$1200 worth of service for $300 worth of tax. Whomever is paying the extra would surely object.

Snert Snert's picture

Quote:
We already charge Torontonians and Mississaugans for the GO train.  What's the difference?

 

I know that, like the TTC, GO is partially subsidized ("GO" = Government of Ontario) but if we were to make it free of charge, like you propose for the TTC, I'd be paying a lot more in property tax so that someone can enjoy the suburbs without sacrificing their higher Toronto salary. I don't see how that makes sense. The GO riders are the primary beneficiaries of the GO service. Why should the cost be spread to the public? To me that makes no more sense than expecting everyone to help me with my food bill.

Sky Captain Sky Captain's picture

Snert wrote:

Quote:
Just like you don't have customers/clients timing/filming your bathroom breaks, nor should TTC employees.

 

At the risk of being ejected from this forum, could we at least be honest about this? TTC drivers ARE permitted to take washroom breaks. The driver who was recently videotaped was not simply taking a washroom break, he was taking a leisurely coffee break while passengers sat on his streetcar and waited, and that's not permitted, for obvious reasons.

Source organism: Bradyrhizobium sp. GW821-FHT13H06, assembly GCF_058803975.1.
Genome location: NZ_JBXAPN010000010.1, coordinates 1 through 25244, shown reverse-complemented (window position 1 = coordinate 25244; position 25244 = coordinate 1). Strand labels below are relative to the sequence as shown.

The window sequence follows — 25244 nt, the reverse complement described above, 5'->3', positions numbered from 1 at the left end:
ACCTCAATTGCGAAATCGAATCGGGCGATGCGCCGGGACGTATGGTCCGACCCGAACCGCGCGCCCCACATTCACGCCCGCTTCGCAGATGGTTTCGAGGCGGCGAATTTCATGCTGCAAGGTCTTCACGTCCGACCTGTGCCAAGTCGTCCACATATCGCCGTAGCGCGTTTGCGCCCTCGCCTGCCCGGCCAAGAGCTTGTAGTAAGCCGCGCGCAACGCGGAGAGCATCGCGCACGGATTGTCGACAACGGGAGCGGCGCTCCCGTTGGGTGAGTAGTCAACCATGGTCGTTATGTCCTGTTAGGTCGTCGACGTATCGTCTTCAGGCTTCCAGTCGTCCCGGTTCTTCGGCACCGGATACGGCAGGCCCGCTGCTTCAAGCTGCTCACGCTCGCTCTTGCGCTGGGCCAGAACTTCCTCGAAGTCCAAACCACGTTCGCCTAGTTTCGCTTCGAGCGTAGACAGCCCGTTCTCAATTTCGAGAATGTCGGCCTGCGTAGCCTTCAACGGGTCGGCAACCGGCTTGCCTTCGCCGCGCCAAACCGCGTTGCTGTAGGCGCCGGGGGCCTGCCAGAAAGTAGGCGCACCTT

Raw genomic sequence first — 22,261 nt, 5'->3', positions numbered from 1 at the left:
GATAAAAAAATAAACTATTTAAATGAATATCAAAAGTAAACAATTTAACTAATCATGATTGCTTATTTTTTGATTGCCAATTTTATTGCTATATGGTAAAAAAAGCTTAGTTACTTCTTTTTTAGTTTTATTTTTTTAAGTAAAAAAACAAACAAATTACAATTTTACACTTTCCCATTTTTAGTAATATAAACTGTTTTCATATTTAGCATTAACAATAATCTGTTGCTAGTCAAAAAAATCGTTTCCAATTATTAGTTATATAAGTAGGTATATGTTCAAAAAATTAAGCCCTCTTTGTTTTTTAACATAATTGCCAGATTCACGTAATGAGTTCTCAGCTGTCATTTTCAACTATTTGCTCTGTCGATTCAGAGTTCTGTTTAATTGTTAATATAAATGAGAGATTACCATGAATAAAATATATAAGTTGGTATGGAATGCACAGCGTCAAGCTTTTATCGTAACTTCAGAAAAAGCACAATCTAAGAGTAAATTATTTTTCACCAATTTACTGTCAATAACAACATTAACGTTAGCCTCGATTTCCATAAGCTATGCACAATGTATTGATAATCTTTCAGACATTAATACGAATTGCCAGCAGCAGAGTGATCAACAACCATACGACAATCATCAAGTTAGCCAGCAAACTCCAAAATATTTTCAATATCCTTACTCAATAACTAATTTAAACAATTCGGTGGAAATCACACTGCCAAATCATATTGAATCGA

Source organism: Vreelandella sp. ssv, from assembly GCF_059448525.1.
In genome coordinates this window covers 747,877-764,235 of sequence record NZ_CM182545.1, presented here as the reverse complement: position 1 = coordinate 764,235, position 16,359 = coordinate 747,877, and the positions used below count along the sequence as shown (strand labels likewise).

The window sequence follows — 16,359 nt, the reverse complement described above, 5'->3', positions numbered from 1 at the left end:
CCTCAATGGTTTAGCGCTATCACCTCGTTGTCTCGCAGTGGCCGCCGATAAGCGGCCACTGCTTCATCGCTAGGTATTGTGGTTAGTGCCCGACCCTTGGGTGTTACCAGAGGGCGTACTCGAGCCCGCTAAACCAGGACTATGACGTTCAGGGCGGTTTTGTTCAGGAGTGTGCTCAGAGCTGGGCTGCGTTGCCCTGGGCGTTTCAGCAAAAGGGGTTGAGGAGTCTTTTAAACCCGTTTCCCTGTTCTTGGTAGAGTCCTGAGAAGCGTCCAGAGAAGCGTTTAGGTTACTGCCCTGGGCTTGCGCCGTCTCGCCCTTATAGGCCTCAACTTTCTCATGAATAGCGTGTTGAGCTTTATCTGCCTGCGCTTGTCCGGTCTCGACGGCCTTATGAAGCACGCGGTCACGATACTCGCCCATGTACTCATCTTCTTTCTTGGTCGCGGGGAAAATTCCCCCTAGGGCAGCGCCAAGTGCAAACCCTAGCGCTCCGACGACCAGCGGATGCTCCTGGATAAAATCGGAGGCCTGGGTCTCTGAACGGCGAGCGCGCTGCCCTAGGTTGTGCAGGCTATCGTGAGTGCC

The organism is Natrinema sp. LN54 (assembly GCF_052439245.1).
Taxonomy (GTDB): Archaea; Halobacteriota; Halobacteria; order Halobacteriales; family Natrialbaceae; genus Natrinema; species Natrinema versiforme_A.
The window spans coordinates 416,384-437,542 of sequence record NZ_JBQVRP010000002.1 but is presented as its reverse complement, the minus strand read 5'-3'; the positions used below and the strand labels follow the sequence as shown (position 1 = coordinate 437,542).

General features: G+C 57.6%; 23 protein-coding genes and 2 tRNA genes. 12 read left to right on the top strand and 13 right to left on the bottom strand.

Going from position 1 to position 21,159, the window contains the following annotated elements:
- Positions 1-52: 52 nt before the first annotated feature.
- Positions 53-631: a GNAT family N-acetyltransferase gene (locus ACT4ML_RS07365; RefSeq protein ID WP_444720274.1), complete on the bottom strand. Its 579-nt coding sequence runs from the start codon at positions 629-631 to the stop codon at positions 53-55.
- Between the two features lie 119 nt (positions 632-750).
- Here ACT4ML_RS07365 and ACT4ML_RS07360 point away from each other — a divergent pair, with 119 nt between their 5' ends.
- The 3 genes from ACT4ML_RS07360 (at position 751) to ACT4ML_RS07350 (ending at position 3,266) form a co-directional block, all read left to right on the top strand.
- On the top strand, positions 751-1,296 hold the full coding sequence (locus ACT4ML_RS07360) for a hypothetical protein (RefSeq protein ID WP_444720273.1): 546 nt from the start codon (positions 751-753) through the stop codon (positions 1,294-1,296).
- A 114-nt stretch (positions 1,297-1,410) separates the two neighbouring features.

It's really hard to discuss something like this if we can't discuss it honestly.

 

I wouldn't throw you off of the board if I was a mod, but sorry Snert, they do have a right to do what they do without brainwashed anti-union assholes taking pictures of them having a sleep, snack or bathroom break. If the whiners and complainers don't like it, let them live somewhere else.

p-sto

Also the idea of zero fare transit was raised in this thread http://rabble.ca/babble/out-and-about/ttc-taking-us-all-ride